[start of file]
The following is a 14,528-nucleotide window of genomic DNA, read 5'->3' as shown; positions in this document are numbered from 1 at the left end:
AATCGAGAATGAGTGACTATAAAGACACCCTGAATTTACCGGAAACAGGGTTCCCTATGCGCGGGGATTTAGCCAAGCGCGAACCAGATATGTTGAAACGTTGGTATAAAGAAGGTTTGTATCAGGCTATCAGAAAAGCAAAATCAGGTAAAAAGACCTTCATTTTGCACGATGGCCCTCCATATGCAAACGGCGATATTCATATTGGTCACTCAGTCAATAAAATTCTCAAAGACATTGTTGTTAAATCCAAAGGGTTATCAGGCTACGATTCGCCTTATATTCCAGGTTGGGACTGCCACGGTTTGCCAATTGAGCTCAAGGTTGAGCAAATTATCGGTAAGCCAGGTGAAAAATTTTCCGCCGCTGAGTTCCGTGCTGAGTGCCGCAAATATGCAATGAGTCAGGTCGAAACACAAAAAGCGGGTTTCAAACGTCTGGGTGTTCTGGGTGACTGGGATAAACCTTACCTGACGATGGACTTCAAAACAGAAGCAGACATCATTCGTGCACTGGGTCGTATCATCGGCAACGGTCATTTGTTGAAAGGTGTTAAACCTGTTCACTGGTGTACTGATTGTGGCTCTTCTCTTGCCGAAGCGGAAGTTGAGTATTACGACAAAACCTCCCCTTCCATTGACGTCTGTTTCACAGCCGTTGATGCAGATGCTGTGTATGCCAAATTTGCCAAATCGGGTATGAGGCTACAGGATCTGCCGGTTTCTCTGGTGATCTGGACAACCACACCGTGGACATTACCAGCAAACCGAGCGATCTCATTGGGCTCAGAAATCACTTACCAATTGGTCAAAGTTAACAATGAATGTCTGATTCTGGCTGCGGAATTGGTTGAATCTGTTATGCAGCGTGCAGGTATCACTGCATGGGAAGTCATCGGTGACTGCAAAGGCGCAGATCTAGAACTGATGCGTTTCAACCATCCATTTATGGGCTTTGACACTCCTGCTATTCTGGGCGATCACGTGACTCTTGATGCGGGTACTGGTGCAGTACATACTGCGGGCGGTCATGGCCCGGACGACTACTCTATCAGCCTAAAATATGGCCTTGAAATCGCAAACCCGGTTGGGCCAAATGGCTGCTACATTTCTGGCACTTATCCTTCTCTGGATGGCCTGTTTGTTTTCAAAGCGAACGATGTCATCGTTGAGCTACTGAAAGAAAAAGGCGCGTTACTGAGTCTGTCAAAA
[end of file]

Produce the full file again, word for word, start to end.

The following is a 14,528-nucleotide window of genomic DNA, read 5'->3' as shown; positions in this document are numbered from 1 at the left end:
AATCGAGAATGAGTGACTATAAAGACACCCTGAATTTACCGGAAACAGGGTTCCCTATGCGCGGGGATTTAGCCAAGCGCGAACCAGATATGTTGAAACGTTGGTATAAAGAAGGTTTGTATCAGGCTATCAGAAAAGCAAAATCAGGTAAAAAGACCTTCATTTTGCACGATGGCCCTCCATATGCAAACGGCGATATTCATATTGGTCACTCAGTCAATAAAATTCTCAAAGACATTGTTGTTAAATCCAAAGGGTTATCAGGCTACGATTCGCCTTATATTCCAGGTTGGGACTGCCACGGTTTGCCAATTGAGCTCAAGGTTGAGCAAATTATCGGTAAGCCAGGTGAAAAATTTTCCGCCGCTGAGTTCCGTGCTGAGTGCCGCAAATATGCAATGAGTCAGGTCGAAACACAAAAAGCGGGTTTCAAACGTCTGGGTGTTCTGGGTGACTGGGATAAACCTTACCTGACGATGGACTTCAAAACAGAAGCAGACATCATTCGTGCACTGGGTCGTATCATCGGCAACGGTCATTTGTTGAAAGGTGTTAAACCTGTTCACTGGTGTACTGATTGTGGCTCTTCTCTTGCCGAAGCGGAAGTTGAGTATTACGACAAAACCTCCCCTTCCATTGACGTCTGTTTCACAGCCGTTGATGCAGATGCTGTGTATGCCAAATTTGCCAAATCGGGTATGAGGCTACAGGATCTGCCGGTTTCTCTGGTGATCTGGACAACCACACCGTGGACATTACCAGCAAACCGAGCGATCTCATTGGGCTCAGAAATCACTTACCAATTGGTCAAAGTTAACAATGAATGTCTGATTCTGGCTGCGGAATTGGTTGAATCTGTTATGCAGCGTGCAGGTATCACTGCATGGGAAGTCATCGGTGACTGCAAAGGCGCAGATCTAGAACTGATGCGTTTCAACCATCCATTTATGGGCTTTGACACTCCTGCTATTCTGGGCGATCACGTGACTCTTGATGCGGGTACTGGTGCAGTACATACTGCGGGCGGTCATGGCCCGGACGACTACTCTATCAGCCTAAAATATGGCCTTGAAATCGCAAACCCGGTTGGGCCAAATGGCTGCTACATTTCTGGCACTTATCCTTCTCTGGATGGCCTGTTTGTTTTCAAAGCGAACGATGTCATCGTTGAGCTACTGAAAGAAAAAGGCGCGTTACTGAGTCTGTCAAAA